See, I was so intent on becoming a runner that I had been praying, asking God, "please make me a runner!" When this verse came into my mind, and I am not exaggerating here, I looked up and there in the sky were not one, or two, but three eagles flying high above me. I'm not pulling your leg - it almost knocked the wind out of me. I slowed down and felt tears popping out of my eyes.

And because I slowed down, I made it up that hill. And it was suddenly apparent to me - I had to slow down. I had to ask for help and I had to focus on something else beside the pain of running.

8 years later and I've run 2 marathons, countless half marathons and have coached running classes for 6 years...and the following is what I've learned:

1. Slow down. I can't say it enough: we take life way too fast. Much like those days when I have over-scheduled my life and left myself with little to no breathing room, going lickety-split will only serve to wear you out. Slow down. It took me a year to learn that I needed to be able to carry a conversation during a run. How true is that in life? If I'm too busy to talk to you, then I'm too damn busy. Slow.It.Down.

2. Go your own pace. There will always be someone faster than you. There will always be someone slower than you. Don't compare yourself to them. It will only derail you. The minute you get focused on how great someone else is, you've lost the battle on coming to grips with who God made YOU to be.

3. Don't go alone. Now listen: I've had hundreds of lovely runs by myself. They can be wonderful. But in the long run, if you're always by yourself, you're missing out. My dad has a motto, "there's two things you can't do by yourself: get married and be a Christian!" I think that life wasn't meant to be lived alone. Isolation is the beginnings of death. Running with others provides accountability, welcomed distraction, camaraderie, and friendship - all necessary for life!

4. Tune your mind into truth. It is very easy on a run to let what one of my favorite authors calls "Bad Mind" take over. To quote Anne Lamott, "Bad Mind kicked in...It whispers to me that I am doomed because I am such a loser. And Bad Mind can lean ever so slightly toward paranoia." While running, as in life, I have to constantly change the channel of my mind from negativity to hope, trust, and perseverance. Will this be a hard workout? Probably. But look! The sun is coming up! My body is healthy! What a great way to start the day and thank you Lord for this lack of humidity! Be gone, Bad Mind! An old friend once described this process as keeping your head up and letting the dark clouds of your mind roll by...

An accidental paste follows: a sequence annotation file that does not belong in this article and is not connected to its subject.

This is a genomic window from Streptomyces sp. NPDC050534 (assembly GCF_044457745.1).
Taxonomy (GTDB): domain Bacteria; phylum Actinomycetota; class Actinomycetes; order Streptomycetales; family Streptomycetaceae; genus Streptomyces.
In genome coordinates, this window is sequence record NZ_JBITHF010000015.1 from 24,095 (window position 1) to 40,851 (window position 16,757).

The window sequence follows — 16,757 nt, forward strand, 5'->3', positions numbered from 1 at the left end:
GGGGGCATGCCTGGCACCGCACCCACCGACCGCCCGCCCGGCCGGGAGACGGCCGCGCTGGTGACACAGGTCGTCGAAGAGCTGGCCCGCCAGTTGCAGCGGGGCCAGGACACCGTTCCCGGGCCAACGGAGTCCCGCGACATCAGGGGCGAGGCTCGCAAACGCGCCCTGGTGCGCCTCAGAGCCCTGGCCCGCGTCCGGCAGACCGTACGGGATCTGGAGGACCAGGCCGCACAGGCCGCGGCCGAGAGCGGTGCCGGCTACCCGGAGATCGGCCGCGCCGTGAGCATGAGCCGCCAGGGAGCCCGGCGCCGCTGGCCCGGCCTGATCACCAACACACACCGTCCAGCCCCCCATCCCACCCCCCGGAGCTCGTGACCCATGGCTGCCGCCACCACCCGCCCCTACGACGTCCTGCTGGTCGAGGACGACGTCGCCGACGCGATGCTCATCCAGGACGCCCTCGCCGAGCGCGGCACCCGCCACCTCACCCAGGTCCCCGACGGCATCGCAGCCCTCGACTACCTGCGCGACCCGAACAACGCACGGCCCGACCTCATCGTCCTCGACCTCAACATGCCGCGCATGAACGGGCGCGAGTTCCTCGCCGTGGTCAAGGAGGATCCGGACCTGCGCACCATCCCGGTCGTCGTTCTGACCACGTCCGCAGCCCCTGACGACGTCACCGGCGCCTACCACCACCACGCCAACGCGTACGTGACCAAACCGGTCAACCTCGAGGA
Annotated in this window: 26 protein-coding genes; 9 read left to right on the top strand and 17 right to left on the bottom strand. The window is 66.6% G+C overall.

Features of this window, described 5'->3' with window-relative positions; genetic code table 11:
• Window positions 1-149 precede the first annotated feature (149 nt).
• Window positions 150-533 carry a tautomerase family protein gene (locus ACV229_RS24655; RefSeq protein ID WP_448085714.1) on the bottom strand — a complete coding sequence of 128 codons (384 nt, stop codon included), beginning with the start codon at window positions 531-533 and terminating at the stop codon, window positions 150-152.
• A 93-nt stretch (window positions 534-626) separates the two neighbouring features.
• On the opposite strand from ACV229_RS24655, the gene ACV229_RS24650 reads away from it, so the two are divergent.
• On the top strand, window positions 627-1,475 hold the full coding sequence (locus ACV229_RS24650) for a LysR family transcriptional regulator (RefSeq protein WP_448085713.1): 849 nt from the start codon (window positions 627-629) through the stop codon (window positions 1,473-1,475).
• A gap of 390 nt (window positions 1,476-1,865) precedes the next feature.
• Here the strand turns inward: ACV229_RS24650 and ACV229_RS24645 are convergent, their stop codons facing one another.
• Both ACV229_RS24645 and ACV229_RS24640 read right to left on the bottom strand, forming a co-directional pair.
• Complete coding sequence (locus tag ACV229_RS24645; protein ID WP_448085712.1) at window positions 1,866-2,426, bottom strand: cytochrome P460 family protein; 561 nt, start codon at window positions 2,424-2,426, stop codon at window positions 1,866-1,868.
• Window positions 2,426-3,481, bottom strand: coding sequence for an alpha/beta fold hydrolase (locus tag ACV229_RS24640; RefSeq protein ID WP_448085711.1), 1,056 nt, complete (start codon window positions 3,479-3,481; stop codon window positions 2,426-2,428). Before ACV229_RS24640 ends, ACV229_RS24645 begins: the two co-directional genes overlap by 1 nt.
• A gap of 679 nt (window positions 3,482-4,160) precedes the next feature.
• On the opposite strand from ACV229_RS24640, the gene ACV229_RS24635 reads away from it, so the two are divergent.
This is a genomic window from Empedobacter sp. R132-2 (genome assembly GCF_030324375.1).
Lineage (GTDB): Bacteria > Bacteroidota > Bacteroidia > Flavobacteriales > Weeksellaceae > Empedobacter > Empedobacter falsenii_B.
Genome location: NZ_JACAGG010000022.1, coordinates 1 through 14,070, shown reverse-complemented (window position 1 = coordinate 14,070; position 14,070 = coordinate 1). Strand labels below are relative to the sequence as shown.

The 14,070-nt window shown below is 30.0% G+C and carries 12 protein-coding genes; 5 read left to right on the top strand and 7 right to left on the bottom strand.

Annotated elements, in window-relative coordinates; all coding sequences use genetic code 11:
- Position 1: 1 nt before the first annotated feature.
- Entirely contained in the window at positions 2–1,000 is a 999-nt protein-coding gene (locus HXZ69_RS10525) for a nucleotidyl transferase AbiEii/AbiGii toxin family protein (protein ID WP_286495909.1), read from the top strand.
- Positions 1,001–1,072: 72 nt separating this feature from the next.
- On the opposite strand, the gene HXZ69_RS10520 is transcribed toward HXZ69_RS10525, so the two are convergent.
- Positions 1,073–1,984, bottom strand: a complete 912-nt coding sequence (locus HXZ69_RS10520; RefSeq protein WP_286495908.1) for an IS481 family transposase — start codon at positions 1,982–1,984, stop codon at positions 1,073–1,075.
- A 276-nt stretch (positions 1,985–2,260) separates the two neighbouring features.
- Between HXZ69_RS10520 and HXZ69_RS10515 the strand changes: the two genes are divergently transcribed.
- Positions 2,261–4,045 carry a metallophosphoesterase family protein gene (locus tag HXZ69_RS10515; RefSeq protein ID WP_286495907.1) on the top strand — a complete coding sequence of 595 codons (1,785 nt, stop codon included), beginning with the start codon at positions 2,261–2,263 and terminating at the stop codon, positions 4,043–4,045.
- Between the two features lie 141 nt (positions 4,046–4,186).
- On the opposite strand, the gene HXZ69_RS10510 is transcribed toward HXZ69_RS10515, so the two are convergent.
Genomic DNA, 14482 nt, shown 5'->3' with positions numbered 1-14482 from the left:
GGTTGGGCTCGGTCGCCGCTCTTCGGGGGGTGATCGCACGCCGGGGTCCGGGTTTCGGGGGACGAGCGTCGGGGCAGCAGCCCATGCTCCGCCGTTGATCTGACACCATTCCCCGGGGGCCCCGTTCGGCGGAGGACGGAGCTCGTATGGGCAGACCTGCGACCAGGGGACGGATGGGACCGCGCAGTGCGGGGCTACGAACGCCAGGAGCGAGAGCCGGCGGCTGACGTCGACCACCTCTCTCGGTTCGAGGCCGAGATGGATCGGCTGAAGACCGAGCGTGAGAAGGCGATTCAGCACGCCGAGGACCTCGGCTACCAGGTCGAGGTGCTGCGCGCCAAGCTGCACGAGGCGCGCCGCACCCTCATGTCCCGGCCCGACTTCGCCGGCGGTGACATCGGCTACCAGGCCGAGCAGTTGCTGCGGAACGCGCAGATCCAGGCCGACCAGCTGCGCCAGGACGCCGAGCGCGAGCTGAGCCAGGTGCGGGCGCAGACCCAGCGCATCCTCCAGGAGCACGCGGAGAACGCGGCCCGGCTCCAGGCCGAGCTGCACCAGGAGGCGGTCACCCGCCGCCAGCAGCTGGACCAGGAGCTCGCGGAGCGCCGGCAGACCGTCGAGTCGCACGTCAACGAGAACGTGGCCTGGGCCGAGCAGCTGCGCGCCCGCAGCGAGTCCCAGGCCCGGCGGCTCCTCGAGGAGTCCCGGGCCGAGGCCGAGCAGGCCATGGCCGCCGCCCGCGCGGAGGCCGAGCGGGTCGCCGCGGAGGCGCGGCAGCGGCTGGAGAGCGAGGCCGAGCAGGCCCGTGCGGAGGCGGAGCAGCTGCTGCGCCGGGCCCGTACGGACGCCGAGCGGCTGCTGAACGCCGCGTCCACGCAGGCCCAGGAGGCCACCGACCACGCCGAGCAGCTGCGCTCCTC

5. The only person who can define you as a runner is you. Years ago people would ask me, "are you a runner?" and my mouth would go dry. I would stammer and explain that yes, I run...but... I had a million excuses about how slow I was, how sometimes on a hard run I still had to walk. It took about 3 years of me coaching running classes to see how ridiculous this was! I'm a runner! So I run! In fact, that's what gets me up at 4:45am to do those crazy hill workouts. I'm a runner. So I behave like a runner...and runners run. I've had seasons when either injury, or insecurity, or simply life took me away from running. But that didn't change who I was.

One last thing to add: SHOES. People, the right shoes will do wonders for you. If you're near Dallas, I highly recommend Run On!

Wednesday, September 9, 2009


via Don

A few years ago our friends, the McKeaiggs, told us they were contemplating a move to Portland, OR. We felt a little shocked, as we'd begun to imagine hanging out with them for a few more decades. As we sat and casually listened to their thoughts about the possible move, nodding and "hmmming" as they reasoned with us, I was silently warring with myself. In my mind, I leaned over and grabbed fistfuls of Emily's blond locks and screamed, TAKE ME WITH YOU!!!

Sometimes I just don't feel at all like I *fit* in Dallas. I mean, I got tears in my eyes watching that video, people. Don't get me wrong, I absolutely love the family and friends in our life here but I think about moving away probably several times a month. I suffer from a severe case of "grass is always greener."

I will now console myself by remembering that Portland has nothing like the State Fair of Texas.